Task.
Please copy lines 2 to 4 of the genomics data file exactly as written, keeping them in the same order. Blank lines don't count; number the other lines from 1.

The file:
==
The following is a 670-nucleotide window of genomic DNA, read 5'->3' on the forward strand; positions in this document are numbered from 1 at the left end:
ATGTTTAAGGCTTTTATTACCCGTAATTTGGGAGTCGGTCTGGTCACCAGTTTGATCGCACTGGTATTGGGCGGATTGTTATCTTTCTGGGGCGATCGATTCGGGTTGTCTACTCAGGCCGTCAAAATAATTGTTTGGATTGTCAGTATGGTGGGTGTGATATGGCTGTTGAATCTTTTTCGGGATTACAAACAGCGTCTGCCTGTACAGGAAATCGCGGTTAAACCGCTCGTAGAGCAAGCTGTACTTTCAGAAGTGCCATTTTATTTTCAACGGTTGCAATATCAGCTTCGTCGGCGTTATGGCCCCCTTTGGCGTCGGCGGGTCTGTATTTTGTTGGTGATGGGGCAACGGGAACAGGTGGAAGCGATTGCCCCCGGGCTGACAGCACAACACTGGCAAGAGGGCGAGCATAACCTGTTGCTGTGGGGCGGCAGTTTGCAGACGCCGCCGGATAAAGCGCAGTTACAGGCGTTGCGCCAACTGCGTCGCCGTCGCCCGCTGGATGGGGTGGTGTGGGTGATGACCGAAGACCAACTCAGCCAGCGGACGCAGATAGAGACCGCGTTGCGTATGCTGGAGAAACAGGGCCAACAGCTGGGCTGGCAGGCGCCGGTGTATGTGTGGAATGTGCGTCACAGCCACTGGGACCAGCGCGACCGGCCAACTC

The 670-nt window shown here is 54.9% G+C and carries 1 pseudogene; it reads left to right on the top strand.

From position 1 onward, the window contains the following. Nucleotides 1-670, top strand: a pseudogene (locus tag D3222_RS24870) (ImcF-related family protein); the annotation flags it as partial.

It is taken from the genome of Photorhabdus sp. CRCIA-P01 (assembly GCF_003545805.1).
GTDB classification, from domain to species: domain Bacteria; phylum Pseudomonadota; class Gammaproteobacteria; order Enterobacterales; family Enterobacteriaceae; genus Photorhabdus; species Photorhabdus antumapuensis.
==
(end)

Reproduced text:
ATGTTTAAGGCTTTTATTACCCGTAATTTGGGAGTCGGTCTGGTCACCAGTTTGATCGCACTGGTATTGGGCGGATTGTTATCTTTCTGGGGCGATCGATTCGGGTTGTCTACTCAGGCCGTCAAAATAATTGTTTGGATTGTCAGTATGGTGGGTGTGATATGGCTGTTGAATCTTTTTCGGGATTACAAACAGCGTCTGCCTGTACAGGAAATCGCGGTTAAACCGCTCGTAGAGCAAGCTGTACTTTCAGAAGTGCCATTTTATTTTCAACGGTTGCAATATCAGCTTCGTCGGCGTTATGGCCCCCTTTGGCGTCGGCGGGTCTGTATTTTGTTGGTGATGGGGCAACGGGAACAGGTGGAAGCGATTGCCCCCGGGCTGACAGCACAACACTGGCAAGAGGGCGAGCATAACCTGTTGCTGTGGGGCGGCAGTTTGCAGACGCCGCCGGATAAAGCGCAGTTACAGGCGTTGCGCCAACTGCGTCGCCGTCGCCCGCTGGATGGGGTGGTGTGGGTGATGACCGAAGACCAACTCAGCCAGCGGACGCAGATAGAGACCGCGTTGCGTATGCTGGAGAAACAGGGCCAACAGCTGGGCTGGCAGGCGCCGGTGTATGTGTGGAATGTGCGTCACAGCCACTGGGACCAGCGCGACCGGCCAACTC

The 670-nt window shown here is 54.9% G+C and carries 1 pseudogene; it reads left to right on the top strand.

From position 1 onward, the window contains the following. Nucleotides 1-670, top strand: a pseudogene (locus tag D3222_RS24870) (ImcF-related family protein); the annotation flags it as partial.